Ministry of Education Kenya structure

The ministry was established under the Kenya law to deal with all education-related policies in the county. It is led by a Cabinet Secretary who is appointed by the president of the Republic of Kenya. The ministry has 3 departments, Basic Education, Technical Education, and University Education. Each of these departments is headed by the Permanent Secretary who is the accounting officer of the section.

To help run the wide ministry functions there are different specialized Semi-autonomous government agencies (SAGAs) that the ministry oversees. With these SAGAs and other stakeholders in education, the ministry can meet government objectives on education.

Ministry of Education in Kenya departments

The basic education section deals with education policy for child development from kindergarten, primary, and secondary school levels.

Technical education on the other side takes over after the student has graduated from secondary school to TVET institutions. It covers education in youth polytechnics which train mostly in artisan courses then TVET institutions which train from artisan, craft, and diploma levels. The last level under the TVET category is the National Polytechnics which offers up to higher diploma-level certification.

The last section in the Ministry of Education Kenya is University Education which covers all policies within the university levels. Universities are mandated to train from craft level up to a doctorate.

The ministry also coordinates other government bodies, SAGAs, and parastatals that are mandated to carry out specific operations within the education sector. They include but are not limited to KICD, KNEC, TSC, TVETA, TVET CDACC, KUCCPS, HELB, KNQA, CUE, and KASNEB among others to streamline the operation in the education sector in Kenya.

Curriculum Development in Kenya

Kenya Institute of Curriculum Development (KICD) is mandated to develop the curriculum that is used to train students from basic and TVET levels. Currently, they are involved in changing the county curriculum from 8.4.4 to 7.6.2.2 system that is skill-based.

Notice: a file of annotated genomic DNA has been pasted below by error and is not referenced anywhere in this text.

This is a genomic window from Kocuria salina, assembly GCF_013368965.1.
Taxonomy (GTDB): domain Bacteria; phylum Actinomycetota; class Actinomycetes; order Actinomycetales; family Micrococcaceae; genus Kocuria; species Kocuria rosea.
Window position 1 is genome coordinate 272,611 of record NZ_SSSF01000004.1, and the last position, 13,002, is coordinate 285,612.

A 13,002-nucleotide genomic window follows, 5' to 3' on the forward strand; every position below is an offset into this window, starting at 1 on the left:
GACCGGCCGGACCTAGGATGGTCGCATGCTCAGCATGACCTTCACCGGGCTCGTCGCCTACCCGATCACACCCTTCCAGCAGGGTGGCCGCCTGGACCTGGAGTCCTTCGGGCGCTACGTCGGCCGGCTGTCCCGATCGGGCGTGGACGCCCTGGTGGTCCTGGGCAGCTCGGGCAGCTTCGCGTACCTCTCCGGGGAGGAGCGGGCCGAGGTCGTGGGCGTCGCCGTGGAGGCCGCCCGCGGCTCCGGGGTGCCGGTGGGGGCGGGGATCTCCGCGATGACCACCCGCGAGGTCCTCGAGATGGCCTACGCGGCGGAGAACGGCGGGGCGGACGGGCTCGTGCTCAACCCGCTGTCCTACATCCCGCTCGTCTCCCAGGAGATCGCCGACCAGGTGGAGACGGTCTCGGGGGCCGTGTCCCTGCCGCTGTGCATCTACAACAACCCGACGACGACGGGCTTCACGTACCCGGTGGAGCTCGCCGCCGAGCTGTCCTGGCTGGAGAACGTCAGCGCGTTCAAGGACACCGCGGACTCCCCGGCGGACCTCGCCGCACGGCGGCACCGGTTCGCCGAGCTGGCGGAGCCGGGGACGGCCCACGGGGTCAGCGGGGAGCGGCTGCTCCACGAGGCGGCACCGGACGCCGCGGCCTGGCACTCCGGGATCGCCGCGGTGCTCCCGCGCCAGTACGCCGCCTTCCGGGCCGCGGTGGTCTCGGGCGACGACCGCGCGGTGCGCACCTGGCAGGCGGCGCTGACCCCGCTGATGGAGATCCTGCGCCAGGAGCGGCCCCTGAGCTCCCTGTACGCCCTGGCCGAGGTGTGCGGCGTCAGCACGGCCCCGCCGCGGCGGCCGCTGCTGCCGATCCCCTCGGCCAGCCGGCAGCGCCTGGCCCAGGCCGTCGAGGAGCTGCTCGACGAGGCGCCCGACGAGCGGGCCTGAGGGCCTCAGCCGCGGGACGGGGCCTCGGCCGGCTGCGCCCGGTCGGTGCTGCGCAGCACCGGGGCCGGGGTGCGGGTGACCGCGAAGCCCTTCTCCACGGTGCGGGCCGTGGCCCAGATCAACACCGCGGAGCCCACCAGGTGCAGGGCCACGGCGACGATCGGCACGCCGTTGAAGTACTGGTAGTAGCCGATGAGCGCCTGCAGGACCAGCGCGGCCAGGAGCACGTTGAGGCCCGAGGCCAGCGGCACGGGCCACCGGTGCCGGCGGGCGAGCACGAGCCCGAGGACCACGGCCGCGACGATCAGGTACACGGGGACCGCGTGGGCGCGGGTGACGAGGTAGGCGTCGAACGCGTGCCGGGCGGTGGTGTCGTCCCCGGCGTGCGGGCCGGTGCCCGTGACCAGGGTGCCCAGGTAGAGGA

For the TVET sector students can do courses that curriculum are developed by different bodies such as KASNEB, TVET CDACC, Universities in collaboration with TVET institutions, National Polytechnic curriculum among other specialized curriculums.

Universities on the other side are autonomous in that they can develop their curriculum for the courses they offer and examine them. For the curriculum to be implemented it must go through a process to ensure it meets all the requirements and regulations. This is controlled by the Council of University Education (CUE)

Evaluation of the Curriculum in Kenya

After the students have gone through the training they are evaluated by different bodies depending on the level. Kenya National Examination Council (KNEC) is mandated to evaluate students at the basic education level and some courses at TVET institutions.

However, for TVET institutions students can choose another examination body depending on their profession such as KASNEB, TVET CDACC, National Polytechnic, City and Guild, and CISCO among others.

University offers examinations that are evaluated internally and they award diplomas, degrees, and other certifications as per their structure.

Education standards and quality control

The Ministry of Education oversees the regulation of education standards at all levels. For basic education, it is done by the ministry direct. In TVET institutions it is done by the Technical Vocational Education Training Authority (TVETA) which certifies trainers who train in these institutions and checks if the institutions can offer the courses.

University education standards are controlled and checked by CUE. It certifies the university on the courses they are capable of offering depending on the training staff capacity, and infrastructure available among other criteria. If a university offers a course that doesn’t meet the CUE approval then it becomes null and void and it cannot be recognized in the work environment.

Education sponsorship and fee in Kenya